The increment 'h" in the above three equations may be arbitrary to the extent it does not upset
convergence.
Adding the last three equations we have
\begin{array}{l} f\left(x_{1}+h\right)+f\left(x_{2}+h\right)+f\left(x_{3}+h\right) \\ \qquad \begin{aligned} &=f\left(x_{1}\right)+f\left(x_{2}\right)+f\left(x_{3}\right)+\frac{h}{1 !}\left[f^{\prime}\left(x_{1}\right)+f^{\prime}\left(x_{2}\right)+f^{\prime}\left(x_{3}\right)\right] \\ &+\frac{h^{2}}{2 !}\left[f^{\prime \prime}\left(x_{1}\right)+f^{\prime \prime}\left(x_{2}\right)+f^{\prime \prime}\left(x_{3}\right)\right]+\frac{h^{3}}{3 !}\left[f^{\prime \prime \prime}\left(x_{1}\right)+f^{\prime \prime \prime}\left(x_{2}\right)+f^{\prime \prime \prime}\left(x_{3}\right)\right] \ldots(4) \end{aligned} \end{array}
Let $x$ satisfy the following equation
$$f(x)=f\left(x_{1}\right)+f\left(x_{2}\right)+f\left(x_{3}\right)(5)$$
Equation (39) does not involve 'h'explicitly
$$\begin{array}{c} \Rightarrow f\left(x_{1}+h\right)+f\left(x_{2}+h\right)+f\left(x_{2}+h\right)=f(x)+\frac{h}{1 !} f^{\prime}(x)+\frac{h^{2}}{2 !} f^{\prime \prime}(x)+\frac{h^{3}}{3 !} f^{\prime \prime \prime}(x)+\cdots \ldots \\ f\left(x_{1}+h\right)+f\left(x_{2}+h\right)+f\left(x_{2}+h\right)=f(x+h)(6) \end{array}$$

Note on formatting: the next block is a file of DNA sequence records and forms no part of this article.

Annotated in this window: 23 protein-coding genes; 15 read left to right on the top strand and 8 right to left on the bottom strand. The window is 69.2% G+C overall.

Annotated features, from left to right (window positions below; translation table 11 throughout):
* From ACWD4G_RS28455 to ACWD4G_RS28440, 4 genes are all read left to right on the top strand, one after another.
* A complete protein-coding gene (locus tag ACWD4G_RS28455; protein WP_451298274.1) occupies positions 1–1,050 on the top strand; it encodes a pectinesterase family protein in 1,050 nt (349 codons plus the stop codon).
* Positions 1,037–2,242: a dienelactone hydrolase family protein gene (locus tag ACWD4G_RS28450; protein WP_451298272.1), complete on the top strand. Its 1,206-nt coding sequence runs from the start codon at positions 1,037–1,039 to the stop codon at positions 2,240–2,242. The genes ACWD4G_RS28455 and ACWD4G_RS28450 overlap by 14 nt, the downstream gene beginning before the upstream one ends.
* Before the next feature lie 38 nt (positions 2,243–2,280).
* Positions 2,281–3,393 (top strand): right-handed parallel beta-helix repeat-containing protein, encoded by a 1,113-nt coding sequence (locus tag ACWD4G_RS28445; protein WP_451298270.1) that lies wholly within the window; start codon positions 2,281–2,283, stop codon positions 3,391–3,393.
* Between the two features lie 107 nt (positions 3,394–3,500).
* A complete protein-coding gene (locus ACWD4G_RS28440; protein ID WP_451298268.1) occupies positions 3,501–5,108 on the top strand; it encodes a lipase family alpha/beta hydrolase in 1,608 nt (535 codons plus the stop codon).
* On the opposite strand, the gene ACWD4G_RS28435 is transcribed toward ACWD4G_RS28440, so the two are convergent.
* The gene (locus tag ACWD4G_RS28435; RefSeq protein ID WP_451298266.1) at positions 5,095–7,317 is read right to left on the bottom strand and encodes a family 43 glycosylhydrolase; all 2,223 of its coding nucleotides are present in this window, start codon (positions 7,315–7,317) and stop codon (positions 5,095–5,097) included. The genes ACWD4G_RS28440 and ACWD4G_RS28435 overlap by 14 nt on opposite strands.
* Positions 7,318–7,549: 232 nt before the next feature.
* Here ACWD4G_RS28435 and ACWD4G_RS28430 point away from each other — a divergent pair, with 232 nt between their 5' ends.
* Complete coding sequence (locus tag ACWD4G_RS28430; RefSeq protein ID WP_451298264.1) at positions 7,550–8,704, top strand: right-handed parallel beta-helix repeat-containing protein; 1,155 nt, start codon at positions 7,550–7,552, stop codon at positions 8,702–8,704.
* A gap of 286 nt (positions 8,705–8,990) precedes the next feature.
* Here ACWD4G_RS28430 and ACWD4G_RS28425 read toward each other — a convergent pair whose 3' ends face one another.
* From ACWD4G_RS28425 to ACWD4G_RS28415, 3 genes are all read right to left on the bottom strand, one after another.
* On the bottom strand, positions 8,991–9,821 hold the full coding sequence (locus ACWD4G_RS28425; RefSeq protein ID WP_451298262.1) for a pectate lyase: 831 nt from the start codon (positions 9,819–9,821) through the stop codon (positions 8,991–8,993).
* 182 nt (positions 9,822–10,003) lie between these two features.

But $h$ could be arbitrary. In fact we may very it continuously over a small interval without upsetting convergence. On top of that there are many functions for which the corresponding Taylor expansion is convergent for any arbitrary increment for example $\sin x, \cos x, \exp (x)$
For the same $x_{1}, x_{2}, x_{3}$ and corresponding $x$ as given by (5) we do have an infinite number of equations of the type (6) for the various 'h' that comply with the convergence issue. . But (6) does not represent an identity. We do have a situation of a gross violation.
It follows from the Taylor's expansion(from what we have discussed in the preceding part):
If
$$f\left(x_{1}\right)+f\left(x_{2}\right)+f\left(x_{2}\right)=f(x)$$
then
$$f\left(x_{1}+h\right)+f\left(x_{2}+h\right)+f\left(x_{2}+h\right)=f(x+h)$$
subject to the issue $f$ convergence that the Taylor expansion has to converge for the function $f$ for $x_{1}+$ $h, x_{2}+h$ and $x_{3}+h$
The above inference ensuing from Taylor series does not hold in general[with the exception of the exponential function: $\left.f(x)=e^{x}\right]$
If
$$\sin \left(x_{1}\right)+\sin \left(x_{2}\right)+\sin \left(x_{3}\right)=\sin (x)$$
-------------------(7)
By our choice the absolute value of the left side of the above should be less than or equal to unity
Then do we have the following for an arbitrary 'h', [arbitrary to the extent the absolute value of the left